Reynolds in 2011
19 June 1963 |
London, England, UK
|Occupation||Music journalist, critic, author|
|Residence||Los Angeles, California, USA|
|Alma mater||University of Oxford|
Reynolds began his professional career on the staff of Melody Maker in the mid-1980s, and has since gone on to freelance and publish a number of full-length books on music and popular culture, ranging from historical tomes on rave music, glam rock, and the post-punk era to critical works such as The Sex Revolts: Gender, Rebellion and Rock 'n' Roll (co-authored with his wife Joy Press in 1995) and Retromania: Pop Culture's Addiction to Its Own Past (2011). Over the course of his career, he has contributed to Spin, Rolling Stone, The New York Times, The Village Voice, The Guardian, The Wire, and others.
Reynolds was born in London in 1963 and grew up in Berkhamsted. Inspired by a brother, he became interested in music in the late 1970s shortly after the dissipation of the punk rock movement. In the mid 1980s, he attended the University of Oxford, where he co-founded the music journal Monitor with friend and future Melody Maker colleague David Stubbs. In 1986, Reynolds joined the staff of Melody Maker, where his writing was marked by enthusiasm for a wave of neo-psychedelic rock and hip hop artists that emerged in the mid-1980s (including A.R. Kane, My Bloody Valentine, Public Enemy, and The Young Gods). During this period, Reynolds and his Melody Maker colleagues set themselves in opposition to what they characterized as the conservative humanism of the era's indie rock, soul, and pop music, as well as conservative standards of surrounding music criticism. Many pieces from this era would later constitute the retrospective collection Blissed Out: The Raptures of Rock, published in 1990.
In 1990, Reynolds left Melody Maker (although he would continue to contribute to the magazine until 1996) and became a freelance writer, splitting his time between London and New York. In the early 1990s, he became involved in rave culture and the electronic dance music scene, particularly that of the UK, and subsequently became a writer on the development of the hardcore "rave continuum" and its surrounding culture. During this time, he also coined the term "post-rock" in his review of Bark Psychosis' album Hex, published in the March 1994 issue of Mojo magazine. In 1994, Reynolds moved to the East Village in Manhattan. In 1995, with his wife, Joy Press, Reynolds co-authored The Sex Revolts: Gender, Rebellion and Rock 'n' Roll, a critical analysis of gender in rock. In 1998, Reynolds published Energy Flash: a Journey Through Rave Music and Dance Culture, a history of what became rave music, and became a senior editor at Spin magazine in the US. In 1999, he returned to freelance work and published an American version of Energy Flash in abridged form, titled: Generation Ecstasy: Into the World of Techno and Rave Culture.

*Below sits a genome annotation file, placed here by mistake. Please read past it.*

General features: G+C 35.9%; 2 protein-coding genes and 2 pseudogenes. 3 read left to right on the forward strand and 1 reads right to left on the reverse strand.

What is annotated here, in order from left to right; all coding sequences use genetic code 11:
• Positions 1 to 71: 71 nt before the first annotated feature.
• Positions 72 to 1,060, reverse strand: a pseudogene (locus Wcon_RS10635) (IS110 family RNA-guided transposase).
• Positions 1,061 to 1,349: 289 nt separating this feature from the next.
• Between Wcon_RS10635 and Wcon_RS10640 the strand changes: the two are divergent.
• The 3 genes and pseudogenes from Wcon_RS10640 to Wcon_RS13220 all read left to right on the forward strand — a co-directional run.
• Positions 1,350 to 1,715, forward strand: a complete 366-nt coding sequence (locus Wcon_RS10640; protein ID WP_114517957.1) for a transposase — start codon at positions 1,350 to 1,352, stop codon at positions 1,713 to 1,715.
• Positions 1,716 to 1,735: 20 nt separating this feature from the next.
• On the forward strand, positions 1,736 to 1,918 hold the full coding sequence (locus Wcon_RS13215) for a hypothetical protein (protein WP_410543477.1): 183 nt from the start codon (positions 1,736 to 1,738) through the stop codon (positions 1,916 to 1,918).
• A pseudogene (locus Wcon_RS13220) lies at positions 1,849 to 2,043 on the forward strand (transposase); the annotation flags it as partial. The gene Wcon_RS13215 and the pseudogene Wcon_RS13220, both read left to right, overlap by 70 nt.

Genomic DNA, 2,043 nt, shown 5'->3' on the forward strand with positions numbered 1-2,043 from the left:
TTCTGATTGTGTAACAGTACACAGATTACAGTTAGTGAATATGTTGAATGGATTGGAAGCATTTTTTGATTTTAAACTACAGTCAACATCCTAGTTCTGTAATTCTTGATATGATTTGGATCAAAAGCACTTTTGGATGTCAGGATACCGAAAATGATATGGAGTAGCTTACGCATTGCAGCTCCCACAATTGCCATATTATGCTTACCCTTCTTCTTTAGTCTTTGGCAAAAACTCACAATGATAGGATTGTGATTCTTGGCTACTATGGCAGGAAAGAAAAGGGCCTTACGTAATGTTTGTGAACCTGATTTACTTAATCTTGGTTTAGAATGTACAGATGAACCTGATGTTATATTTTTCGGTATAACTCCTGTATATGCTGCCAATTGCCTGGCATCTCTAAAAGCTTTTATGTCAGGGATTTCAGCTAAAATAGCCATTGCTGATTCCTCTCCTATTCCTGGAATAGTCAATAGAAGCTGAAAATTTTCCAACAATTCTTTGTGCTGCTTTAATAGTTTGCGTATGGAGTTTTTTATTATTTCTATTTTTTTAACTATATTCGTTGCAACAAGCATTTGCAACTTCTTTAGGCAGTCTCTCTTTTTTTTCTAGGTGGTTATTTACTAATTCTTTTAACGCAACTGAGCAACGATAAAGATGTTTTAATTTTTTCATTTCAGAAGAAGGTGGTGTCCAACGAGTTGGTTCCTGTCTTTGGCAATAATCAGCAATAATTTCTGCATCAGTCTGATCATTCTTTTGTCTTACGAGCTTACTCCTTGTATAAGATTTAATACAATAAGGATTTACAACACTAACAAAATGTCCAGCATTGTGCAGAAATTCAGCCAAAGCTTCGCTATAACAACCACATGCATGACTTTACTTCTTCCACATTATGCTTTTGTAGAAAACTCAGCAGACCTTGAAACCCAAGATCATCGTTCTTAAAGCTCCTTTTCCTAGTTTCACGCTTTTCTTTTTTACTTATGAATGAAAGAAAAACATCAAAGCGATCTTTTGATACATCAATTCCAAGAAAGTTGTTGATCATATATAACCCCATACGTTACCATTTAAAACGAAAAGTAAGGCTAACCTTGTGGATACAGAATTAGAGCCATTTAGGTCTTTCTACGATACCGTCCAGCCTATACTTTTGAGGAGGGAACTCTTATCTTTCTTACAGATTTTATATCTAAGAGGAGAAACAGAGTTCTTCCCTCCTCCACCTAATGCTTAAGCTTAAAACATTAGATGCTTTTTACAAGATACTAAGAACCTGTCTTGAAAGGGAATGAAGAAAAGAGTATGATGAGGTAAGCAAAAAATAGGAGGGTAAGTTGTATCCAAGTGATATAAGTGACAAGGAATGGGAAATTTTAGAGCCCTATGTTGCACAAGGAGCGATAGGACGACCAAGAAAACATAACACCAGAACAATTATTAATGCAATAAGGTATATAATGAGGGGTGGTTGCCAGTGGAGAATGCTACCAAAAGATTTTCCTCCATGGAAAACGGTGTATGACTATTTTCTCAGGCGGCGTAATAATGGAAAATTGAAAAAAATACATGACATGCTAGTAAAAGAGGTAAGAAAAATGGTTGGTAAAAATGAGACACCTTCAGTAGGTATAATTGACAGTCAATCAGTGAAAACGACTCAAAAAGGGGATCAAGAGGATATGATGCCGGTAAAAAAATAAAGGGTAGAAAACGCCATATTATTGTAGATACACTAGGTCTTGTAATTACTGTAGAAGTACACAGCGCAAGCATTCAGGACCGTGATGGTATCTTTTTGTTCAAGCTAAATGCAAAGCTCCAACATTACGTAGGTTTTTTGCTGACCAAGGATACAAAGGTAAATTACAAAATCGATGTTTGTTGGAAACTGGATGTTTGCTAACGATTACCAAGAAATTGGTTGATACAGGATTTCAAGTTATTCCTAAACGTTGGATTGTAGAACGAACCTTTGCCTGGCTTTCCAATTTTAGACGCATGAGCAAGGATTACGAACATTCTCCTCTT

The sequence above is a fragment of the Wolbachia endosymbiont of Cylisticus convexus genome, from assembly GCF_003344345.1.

In 2005, Reynolds released Rip It Up and Start Again: Postpunk 1978-1984, a history of the post-punk era. In 2007, Reynolds published Bring the Noise: 20 Years of Writing about Hip Rock and Hip Hop in the UK, a collection of his writing themed around the relationship between white bohemian rock and black street music. In 2008, an updated edition of Energy Flash was published, with new chapters on the ten years of dance music following the appearance of the first edition. He contributed a chapter to Sound Unbound: Sampling Digital Music and Culture (The MIT Press, 2008), edited by Paul D. Miller a.k.a. DJ Spooky. In 2011, Reynolds published Retromania: Pop Culture's Addiction to Its Own Past, a critical investigation into what he perceives as the current situation of chronic retrogression in pop music.
Reynolds has continued writing for magazines, as well as his blog, Blissblog. He resides in Los Angeles. His history of the glam rock era, Shock and Awe: Glam Rock and Its Legacy, was published in October 2016.
Reynolds' writing has blended cultural criticism with music journalism. He has written extensively on gender, class, race, and sexuality in relation to music and culture. Early in his career, Reynolds often made use of critical theory and philosophy in his analysis of music, deriving particular influence from thinkers such as Roland Barthes, Georges Bataille, Julia Kristeva, Michel Foucault, and Gilles Deleuze and Félix Guattari. He has on occasion used the Marxist concepts of commodity fetishism and false consciousness to describe attitudes prevalent in hip hop music. In discussing the relationship between class and music, Reynolds coined the term liminal class, defined as the upper-working class and lower-middle-class, a group he credits with "a lot of music energy". Reynolds has also written about drug culture and its relationship to various musical developments and movements. In the 2000s, Reynolds made use of Jacques Derrida's concept of hauntology to describe a strain of music and popular art preoccupied with the disjointed temporality and "lost futures" of contemporary culture.